I don't know what doco you've seen for the
set command but the output of
set /? clearly states:
The /P switch allows you to set the value of a variable to a line of input entered by the user.
(my italics). I think
set /p is getting its input from the console regardless of what you're trying to pipe in through standard input. Why it's not waiting, I'm not sure.
echo xxx | set /p xx= also fails to set the variable.
But, if you want to set a variable from a single line file, you can just use one of these:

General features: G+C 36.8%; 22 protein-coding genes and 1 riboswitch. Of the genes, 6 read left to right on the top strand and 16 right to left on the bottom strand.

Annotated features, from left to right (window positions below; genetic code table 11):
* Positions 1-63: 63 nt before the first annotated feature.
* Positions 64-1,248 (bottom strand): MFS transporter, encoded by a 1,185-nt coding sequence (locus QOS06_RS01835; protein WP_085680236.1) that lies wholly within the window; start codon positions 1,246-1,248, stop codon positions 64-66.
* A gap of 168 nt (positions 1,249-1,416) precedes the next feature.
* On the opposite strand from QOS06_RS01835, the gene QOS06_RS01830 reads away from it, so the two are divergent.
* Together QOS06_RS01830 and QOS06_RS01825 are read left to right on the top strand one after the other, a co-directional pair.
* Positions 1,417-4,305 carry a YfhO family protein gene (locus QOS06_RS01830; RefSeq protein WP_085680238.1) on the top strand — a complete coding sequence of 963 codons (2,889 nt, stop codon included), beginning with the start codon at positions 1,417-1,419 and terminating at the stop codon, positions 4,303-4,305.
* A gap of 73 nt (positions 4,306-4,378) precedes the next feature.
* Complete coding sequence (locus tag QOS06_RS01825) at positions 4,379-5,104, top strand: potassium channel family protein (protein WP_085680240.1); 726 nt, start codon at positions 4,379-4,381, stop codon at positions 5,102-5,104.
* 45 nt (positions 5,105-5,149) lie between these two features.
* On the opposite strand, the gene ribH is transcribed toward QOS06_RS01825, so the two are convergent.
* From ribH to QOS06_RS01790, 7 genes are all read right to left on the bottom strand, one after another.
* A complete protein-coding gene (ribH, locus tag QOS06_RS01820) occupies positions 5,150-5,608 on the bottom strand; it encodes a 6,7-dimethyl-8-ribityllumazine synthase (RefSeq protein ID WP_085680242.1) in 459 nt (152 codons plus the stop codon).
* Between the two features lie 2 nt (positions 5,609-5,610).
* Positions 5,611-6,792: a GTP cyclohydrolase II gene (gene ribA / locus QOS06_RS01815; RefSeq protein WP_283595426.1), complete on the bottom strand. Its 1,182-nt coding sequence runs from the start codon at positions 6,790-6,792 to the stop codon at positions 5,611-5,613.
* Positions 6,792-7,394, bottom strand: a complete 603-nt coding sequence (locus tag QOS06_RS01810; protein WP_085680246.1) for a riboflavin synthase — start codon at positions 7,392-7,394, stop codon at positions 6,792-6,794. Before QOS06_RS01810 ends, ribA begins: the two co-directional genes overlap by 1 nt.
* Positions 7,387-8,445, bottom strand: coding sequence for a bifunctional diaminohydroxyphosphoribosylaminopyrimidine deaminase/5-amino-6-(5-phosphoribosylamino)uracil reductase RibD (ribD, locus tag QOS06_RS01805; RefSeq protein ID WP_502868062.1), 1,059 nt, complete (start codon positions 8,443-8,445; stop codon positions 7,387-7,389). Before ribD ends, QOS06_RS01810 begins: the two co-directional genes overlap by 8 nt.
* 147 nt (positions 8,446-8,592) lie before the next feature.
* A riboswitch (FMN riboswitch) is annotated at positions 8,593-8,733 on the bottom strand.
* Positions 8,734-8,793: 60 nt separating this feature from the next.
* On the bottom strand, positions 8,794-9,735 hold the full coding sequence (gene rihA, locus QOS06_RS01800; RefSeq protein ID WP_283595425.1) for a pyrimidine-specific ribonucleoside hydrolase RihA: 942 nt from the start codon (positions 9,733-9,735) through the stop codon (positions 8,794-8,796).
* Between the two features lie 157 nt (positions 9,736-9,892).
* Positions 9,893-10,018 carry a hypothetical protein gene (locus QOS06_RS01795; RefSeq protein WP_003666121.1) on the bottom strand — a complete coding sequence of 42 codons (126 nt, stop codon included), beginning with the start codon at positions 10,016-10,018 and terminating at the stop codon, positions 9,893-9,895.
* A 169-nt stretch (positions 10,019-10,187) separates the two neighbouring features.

for /f "delims=" %%i in (c:\output.txt) do set V1=%%i
set /p V1=<c:\output.txt
That second one is the simplest but it doesn't help much if you want to grab the output of an arbitrary command but you may well have to direct it to a file first.
The first one allows you to execute arbitrary commands without temporary files:
for /f "delims=" %%i in ('echo AAA') do set xx=%%i
There's an interesting snippet on this page which suggests it has to do with contexts:
Ok, I found out why myself. It's because the
| creates a new context so the variable never makes it out to the rest of the current context. Proof:
> set bar=
> echo aaa | (set /p bar= && set bar)
> set bar
Environment variable bar not defined
although I decline to comment on the veracity of that conclusion. I don't know what contexts are in this sense, I'm just bringing it to your attention for completeness.